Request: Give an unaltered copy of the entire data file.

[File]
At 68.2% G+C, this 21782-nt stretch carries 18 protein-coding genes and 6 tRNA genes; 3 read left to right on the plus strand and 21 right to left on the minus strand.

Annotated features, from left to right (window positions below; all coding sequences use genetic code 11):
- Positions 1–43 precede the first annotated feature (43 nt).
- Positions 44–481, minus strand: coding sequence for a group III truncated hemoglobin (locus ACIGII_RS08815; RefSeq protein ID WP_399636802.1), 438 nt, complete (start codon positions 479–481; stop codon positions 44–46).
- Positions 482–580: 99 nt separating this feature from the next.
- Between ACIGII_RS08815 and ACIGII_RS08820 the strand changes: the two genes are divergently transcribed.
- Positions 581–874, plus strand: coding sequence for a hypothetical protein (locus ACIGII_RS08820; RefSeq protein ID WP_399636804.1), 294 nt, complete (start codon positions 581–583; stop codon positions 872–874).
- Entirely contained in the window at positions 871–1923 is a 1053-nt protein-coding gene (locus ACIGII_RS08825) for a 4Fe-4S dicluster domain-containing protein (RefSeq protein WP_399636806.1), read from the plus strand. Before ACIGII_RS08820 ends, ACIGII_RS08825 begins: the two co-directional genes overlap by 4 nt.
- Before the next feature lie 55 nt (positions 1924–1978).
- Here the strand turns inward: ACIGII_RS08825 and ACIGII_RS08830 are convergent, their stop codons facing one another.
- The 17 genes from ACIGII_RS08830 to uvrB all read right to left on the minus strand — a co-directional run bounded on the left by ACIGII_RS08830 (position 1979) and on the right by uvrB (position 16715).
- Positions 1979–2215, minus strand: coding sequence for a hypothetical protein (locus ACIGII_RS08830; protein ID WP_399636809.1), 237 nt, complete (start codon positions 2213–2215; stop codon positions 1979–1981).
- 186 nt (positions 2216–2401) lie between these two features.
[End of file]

At 68.2% G+C, this 21782-nt stretch carries 18 protein-coding genes and 6 tRNA genes; 3 read left to right on the plus strand and 21 right to left on the minus strand.

Annotated features, from left to right (window positions below; all coding sequences use genetic code 11):
- Positions 1–43 precede the first annotated feature (43 nt).
- Positions 44–481, minus strand: coding sequence for a group III truncated hemoglobin (locus ACIGII_RS08815; RefSeq protein ID WP_399636802.1), 438 nt, complete (start codon positions 479–481; stop codon positions 44–46).
- Positions 482–580: 99 nt separating this feature from the next.
- Between ACIGII_RS08815 and ACIGII_RS08820 the strand changes: the two genes are divergently transcribed.
- Positions 581–874, plus strand: coding sequence for a hypothetical protein (locus ACIGII_RS08820; RefSeq protein ID WP_399636804.1), 294 nt, complete (start codon positions 581–583; stop codon positions 872–874).
- Entirely contained in the window at positions 871–1923 is a 1053-nt protein-coding gene (locus ACIGII_RS08825) for a 4Fe-4S dicluster domain-containing protein (RefSeq protein WP_399636806.1), read from the plus strand. Before ACIGII_RS08820 ends, ACIGII_RS08825 begins: the two co-directional genes overlap by 4 nt.
- Before the next feature lie 55 nt (positions 1924–1978).
- Here the strand turns inward: ACIGII_RS08825 and ACIGII_RS08830 are convergent, their stop codons facing one another.
- The 17 genes from ACIGII_RS08830 to uvrB all read right to left on the minus strand — a co-directional run bounded on the left by ACIGII_RS08830 (position 1979) and on the right by uvrB (position 16715).
- Positions 1979–2215, minus strand: coding sequence for a hypothetical protein (locus ACIGII_RS08830; protein ID WP_399636809.1), 237 nt, complete (start codon positions 2213–2215; stop codon positions 1979–1981).
- 186 nt (positions 2216–2401) lie between these two features.